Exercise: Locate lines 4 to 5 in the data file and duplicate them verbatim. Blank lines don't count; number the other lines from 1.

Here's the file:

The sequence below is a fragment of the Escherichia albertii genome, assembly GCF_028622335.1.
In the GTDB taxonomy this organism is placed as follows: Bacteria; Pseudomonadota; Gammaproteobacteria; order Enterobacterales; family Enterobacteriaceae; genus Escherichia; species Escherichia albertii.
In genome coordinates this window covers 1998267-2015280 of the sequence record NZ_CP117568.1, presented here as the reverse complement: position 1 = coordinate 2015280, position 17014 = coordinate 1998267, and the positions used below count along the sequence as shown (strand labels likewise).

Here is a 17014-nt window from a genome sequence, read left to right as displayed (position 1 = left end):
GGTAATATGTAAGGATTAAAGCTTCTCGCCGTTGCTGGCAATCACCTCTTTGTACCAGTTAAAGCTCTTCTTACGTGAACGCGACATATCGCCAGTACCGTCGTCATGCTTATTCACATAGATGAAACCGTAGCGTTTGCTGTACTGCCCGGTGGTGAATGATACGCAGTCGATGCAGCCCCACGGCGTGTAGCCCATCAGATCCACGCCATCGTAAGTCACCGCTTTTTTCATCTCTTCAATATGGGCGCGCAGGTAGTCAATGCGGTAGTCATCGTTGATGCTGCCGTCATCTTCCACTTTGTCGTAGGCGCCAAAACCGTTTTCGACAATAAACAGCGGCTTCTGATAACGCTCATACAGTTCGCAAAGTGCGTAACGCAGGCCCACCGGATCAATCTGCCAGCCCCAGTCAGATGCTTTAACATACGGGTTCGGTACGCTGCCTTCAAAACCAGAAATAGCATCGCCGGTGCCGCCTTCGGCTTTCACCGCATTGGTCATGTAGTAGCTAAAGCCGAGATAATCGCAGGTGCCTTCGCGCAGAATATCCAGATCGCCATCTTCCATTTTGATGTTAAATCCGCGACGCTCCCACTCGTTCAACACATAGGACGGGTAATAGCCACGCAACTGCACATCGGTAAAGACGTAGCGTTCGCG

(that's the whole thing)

Here is a 17014-nt window from a genome sequence, read left to right as displayed (position 1 = left end):
GGTAATATGTAAGGATTAAAGCTTCTCGCCGTTGCTGGCAATCACCTCTTTGTACCAGTTAAAGCTCTTCTTACGTGAACGCGACATATCGCCAGTACCGTCGTCATGCTTATTCACATAGATGAAACCGTAGCGTTTGCTGTACTGCCCGGTGGTGAATGATACGCAGTCGATGCAGCCCCACGGCGTGTAGCCCATCAGATCCACGCCATCGTAAGTCACCGCTTTTTTCATCTCTTCAATATGGGCGCGCAGGTAGTCAATGCGGTAGTCATCGTTGATGCTGCCGTCATCTTCCACTTTGTCGTAGGCGCCAAAACCGTTTTCGACAATAAACAGCGGCTTCTGATAACGCTCATACAGTTCGCAAAGTGCGTAACGCAGGCCCACCGGATCAATCTGCCAGCCCCAGTCAGATGCTTTAACATACGGGTTCGGTACGCTGCCTTCAAAACCAGAAATAGCATCGCCGGTGCCGCCTTCGGCTTTCACCGCATTGGTCATGTAGTAGCTAAAGCCGAGATAATCGCAGGTGCCTTCGCGCAGAATATCCAGATCGCCATCTTCCATTTTGATGTTAAATCCGCGACGCTCCCACTCGTTCAACACATAGGACGGGTAATAGCCACGCAACTGCACATCGGTAAAGACGTAGCGTTCGCG